I wrote, a while back, about my favourite villain – Blue Velvet‘s Frank Booth as portrayed by Dennis Hopper. His unhinged, unpredictable energy and capacity for violence and cruelty make him an indelible character in my heart and mind. Michael Madsen in the debut film from Liz Fania Werner and Carlos Montaner, Waking Karma doesn’t reach those heights or depths (and, to be fair, that’s an impossibly high – or low – bar to reach), but he’s very much a villain in the same vein.
Waking Karma is a movie that, on paper at least, explores unspeakable cruelty and the agency of women in the face of a patriarchal cult. It perhaps lacks a certain artfulness and gravity, but it goes so low, so hard on its main eponymous lead character, that it has a haunting effect.
Waking Karma follows a young mother, Sunny (Kimberly Alexander) who is raising her daughter Karma (Hannah Christine Shelter) after having escaped a murderous cult, led by Karma’s father Paul (Michael Madsen). Shortly after Karma’s 17th birthday, an ominous note arrives which states that Paul has tracked them down and is coming for Karma. Panicked, Sunny packs Karma and herself up and escapes to an off-the-grid compound run by former cult members Butch (Bradley Fisher) and Priscilla (Christine Sloane).
Before long, Paul and his main henchman Wendell (Christopher Showerman) manage to make their way to the locked-down compound, breaking in and taking everyone hostage so that Paul can perform a complicated and vague ritual which will imbue Karma’s body with his soul. But allegiances are shifting, and it becomes clear that at least one of the people sworn to protect Karma isn’t actually on her side.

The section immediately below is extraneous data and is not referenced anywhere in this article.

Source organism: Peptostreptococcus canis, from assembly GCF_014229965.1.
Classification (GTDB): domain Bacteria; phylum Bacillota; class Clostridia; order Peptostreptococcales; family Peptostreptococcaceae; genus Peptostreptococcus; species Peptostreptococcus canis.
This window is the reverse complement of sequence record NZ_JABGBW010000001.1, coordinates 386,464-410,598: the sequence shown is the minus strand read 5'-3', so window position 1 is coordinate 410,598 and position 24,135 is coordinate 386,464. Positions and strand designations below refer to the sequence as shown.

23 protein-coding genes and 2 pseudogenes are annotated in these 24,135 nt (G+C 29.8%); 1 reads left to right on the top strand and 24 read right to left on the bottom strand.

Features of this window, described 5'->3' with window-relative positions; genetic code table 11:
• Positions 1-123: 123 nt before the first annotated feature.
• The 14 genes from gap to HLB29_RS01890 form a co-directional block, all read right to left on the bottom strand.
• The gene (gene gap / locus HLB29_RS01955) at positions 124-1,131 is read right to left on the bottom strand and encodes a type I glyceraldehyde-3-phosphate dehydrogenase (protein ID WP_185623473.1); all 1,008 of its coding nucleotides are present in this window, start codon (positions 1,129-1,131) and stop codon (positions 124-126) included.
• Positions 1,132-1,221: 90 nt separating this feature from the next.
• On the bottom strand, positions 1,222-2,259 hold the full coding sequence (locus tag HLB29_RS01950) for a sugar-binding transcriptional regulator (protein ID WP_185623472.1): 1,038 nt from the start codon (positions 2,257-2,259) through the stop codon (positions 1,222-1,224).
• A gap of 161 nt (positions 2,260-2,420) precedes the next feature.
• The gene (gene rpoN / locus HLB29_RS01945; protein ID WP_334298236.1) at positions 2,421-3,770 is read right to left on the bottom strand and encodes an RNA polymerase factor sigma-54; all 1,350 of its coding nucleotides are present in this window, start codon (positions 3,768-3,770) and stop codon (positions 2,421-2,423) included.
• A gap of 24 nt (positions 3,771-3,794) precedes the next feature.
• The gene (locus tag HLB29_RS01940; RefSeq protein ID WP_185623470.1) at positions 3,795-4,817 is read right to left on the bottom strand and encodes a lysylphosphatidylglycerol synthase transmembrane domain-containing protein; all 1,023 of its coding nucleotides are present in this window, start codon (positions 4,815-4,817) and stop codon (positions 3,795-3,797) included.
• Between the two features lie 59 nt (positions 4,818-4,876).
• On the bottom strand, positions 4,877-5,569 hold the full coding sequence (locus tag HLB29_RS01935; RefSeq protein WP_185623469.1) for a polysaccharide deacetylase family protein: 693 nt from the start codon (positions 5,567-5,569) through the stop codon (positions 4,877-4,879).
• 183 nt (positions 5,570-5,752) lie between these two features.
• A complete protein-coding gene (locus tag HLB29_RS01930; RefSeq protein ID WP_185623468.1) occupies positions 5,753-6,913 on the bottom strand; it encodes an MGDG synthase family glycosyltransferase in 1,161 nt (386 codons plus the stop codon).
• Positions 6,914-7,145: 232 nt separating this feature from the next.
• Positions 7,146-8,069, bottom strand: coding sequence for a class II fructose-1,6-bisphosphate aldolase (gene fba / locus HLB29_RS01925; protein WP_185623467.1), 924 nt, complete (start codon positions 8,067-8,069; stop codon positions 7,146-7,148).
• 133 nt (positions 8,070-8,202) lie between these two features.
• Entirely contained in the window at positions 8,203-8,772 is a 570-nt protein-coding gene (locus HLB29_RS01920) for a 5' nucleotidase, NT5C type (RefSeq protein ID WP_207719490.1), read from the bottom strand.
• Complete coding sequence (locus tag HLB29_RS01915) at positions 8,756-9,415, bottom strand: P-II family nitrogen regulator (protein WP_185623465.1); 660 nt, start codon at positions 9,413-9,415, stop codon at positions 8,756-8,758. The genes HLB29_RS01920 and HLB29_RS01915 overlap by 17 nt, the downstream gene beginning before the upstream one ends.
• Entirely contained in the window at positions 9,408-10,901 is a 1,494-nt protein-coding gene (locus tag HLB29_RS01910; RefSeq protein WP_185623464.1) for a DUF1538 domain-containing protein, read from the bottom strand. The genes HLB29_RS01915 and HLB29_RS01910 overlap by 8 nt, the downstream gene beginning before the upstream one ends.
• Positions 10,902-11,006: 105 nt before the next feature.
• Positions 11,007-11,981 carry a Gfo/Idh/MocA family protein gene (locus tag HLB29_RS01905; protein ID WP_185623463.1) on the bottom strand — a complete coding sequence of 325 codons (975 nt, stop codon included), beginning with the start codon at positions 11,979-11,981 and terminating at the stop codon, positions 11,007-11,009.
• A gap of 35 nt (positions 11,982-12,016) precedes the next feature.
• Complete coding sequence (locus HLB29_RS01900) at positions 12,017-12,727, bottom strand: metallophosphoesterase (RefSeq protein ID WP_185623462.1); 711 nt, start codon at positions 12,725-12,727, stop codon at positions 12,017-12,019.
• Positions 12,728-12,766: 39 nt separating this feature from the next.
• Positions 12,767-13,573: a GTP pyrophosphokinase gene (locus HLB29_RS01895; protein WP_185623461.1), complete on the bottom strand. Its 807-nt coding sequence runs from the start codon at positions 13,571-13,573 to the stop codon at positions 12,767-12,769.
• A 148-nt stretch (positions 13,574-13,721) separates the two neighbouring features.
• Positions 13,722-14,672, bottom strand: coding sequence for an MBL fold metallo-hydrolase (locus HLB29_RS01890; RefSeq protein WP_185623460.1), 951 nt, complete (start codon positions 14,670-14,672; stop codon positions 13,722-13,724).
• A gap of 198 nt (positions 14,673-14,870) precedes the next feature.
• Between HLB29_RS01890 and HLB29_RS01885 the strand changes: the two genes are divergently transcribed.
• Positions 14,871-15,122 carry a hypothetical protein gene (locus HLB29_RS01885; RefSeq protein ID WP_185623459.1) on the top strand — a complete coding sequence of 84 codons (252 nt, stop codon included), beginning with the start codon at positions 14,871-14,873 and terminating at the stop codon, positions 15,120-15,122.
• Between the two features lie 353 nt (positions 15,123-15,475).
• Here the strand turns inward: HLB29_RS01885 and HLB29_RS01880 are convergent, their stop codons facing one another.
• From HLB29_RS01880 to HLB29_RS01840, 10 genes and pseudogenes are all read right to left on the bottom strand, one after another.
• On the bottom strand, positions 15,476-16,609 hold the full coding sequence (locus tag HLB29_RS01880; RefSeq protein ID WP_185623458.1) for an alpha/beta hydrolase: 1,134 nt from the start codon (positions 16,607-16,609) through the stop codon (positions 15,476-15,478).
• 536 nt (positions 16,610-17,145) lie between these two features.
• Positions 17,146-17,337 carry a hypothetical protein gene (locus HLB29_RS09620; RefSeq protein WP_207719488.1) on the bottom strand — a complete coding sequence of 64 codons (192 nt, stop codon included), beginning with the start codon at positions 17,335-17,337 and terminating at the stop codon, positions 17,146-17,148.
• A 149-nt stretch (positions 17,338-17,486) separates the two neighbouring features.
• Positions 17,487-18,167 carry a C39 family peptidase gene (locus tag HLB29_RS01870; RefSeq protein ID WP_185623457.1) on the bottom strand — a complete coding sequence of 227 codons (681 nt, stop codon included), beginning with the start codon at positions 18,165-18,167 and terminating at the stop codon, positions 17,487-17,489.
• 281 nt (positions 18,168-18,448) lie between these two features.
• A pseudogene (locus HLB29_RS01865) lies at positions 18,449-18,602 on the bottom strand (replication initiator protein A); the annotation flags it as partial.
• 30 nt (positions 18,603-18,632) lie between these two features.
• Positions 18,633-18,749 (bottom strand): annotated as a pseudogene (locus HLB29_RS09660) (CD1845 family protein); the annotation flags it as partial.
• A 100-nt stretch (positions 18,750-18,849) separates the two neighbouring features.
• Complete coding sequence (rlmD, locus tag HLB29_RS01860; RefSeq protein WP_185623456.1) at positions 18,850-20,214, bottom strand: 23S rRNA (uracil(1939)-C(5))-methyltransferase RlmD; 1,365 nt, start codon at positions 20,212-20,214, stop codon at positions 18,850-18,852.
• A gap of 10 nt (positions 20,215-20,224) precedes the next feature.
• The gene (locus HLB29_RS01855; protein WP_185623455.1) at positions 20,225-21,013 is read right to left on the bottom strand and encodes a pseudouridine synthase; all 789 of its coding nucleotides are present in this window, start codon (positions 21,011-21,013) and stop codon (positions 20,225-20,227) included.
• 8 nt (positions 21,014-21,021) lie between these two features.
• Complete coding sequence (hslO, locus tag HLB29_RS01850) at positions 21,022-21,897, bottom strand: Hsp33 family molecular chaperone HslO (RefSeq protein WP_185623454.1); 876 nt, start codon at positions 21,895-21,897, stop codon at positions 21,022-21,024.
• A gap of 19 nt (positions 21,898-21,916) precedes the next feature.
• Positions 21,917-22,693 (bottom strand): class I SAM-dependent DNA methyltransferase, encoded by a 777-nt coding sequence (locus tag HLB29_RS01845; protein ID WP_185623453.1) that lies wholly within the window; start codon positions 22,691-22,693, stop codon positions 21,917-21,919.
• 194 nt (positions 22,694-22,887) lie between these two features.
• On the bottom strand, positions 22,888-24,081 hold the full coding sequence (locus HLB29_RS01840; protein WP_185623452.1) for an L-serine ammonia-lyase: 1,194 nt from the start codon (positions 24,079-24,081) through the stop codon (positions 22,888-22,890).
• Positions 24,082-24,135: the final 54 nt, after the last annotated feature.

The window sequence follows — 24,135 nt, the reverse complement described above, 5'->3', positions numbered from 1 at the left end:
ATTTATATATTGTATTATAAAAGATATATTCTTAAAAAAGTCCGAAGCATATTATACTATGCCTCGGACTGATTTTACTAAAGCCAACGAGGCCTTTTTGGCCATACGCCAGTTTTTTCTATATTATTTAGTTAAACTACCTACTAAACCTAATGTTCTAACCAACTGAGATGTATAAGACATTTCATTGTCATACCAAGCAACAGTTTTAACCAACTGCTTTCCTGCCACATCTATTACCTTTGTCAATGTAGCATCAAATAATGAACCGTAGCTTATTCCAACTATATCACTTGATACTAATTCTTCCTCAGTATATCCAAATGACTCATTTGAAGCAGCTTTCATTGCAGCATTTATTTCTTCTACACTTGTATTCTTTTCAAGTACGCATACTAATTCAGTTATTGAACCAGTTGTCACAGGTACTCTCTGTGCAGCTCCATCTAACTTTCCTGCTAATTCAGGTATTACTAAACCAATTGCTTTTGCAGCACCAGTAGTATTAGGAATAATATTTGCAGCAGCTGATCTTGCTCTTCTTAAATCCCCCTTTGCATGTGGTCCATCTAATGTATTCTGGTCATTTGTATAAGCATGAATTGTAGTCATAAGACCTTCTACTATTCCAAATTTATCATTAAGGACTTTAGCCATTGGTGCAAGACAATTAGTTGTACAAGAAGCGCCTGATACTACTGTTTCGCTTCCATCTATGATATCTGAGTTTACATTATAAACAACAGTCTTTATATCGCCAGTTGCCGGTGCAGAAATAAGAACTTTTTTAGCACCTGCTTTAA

Madsen’s performance as the charismatic Paul is the high point of Waking Karma for me, as he’s always been one of my favourite actors. He’s cold, merciless, and chillingly casual as he puts pressure on his captives. Shelter does a good job with Karma, injecting her performance with a suitable amount of horror at the repugnant acts forced on her by Paul and Wendell. Unfortunately, Alexander’s portrayal as Sunny undercuts things a bit, making what should be a serious outing and a meaty role as Karma’s guardian into something altogether too trite.
Waking Karma tends to lean heavier into the dramatic aspects of cult worship and from the very topical idea of women’s agency over their bodies and minds than outright ostentatious horror beats. Still, there’s some squirm-worthy moments to be mined from the situation, especially in the film’s third act as Karma is put through various mettle-testing ordeals to ascertain her worthiness as a vessel for Paul’s soul. At times, it feels like a serious discussion of the latter is just on the tips of everyone’s tongues, but shoe-horned motifs like the eye-catching bug mask prevent the conversation from crossing that threshold, and feel a bit like they’ve been tacked-on rather than organic elements of the story.
In Waking Karma, besides a couple of great performances by Madsen and Shelter, and even Bradley Fisher’s desperate portrayal of Butch, what stands out most for me is that you can clearly see the intent of filmmakers Werner and Montaner. It may not always hit its mark, but there’s a clear authenticity to their vision that feels like a powerful message is bubbling just under the surface. When Waking Karma manages to stay out of its own way, it’s a truly haunting experience with several moments that will stick with you long after the credits roll.
Waking Karma comes to VOD/Digital on January 26, 2023 from XYZ Films.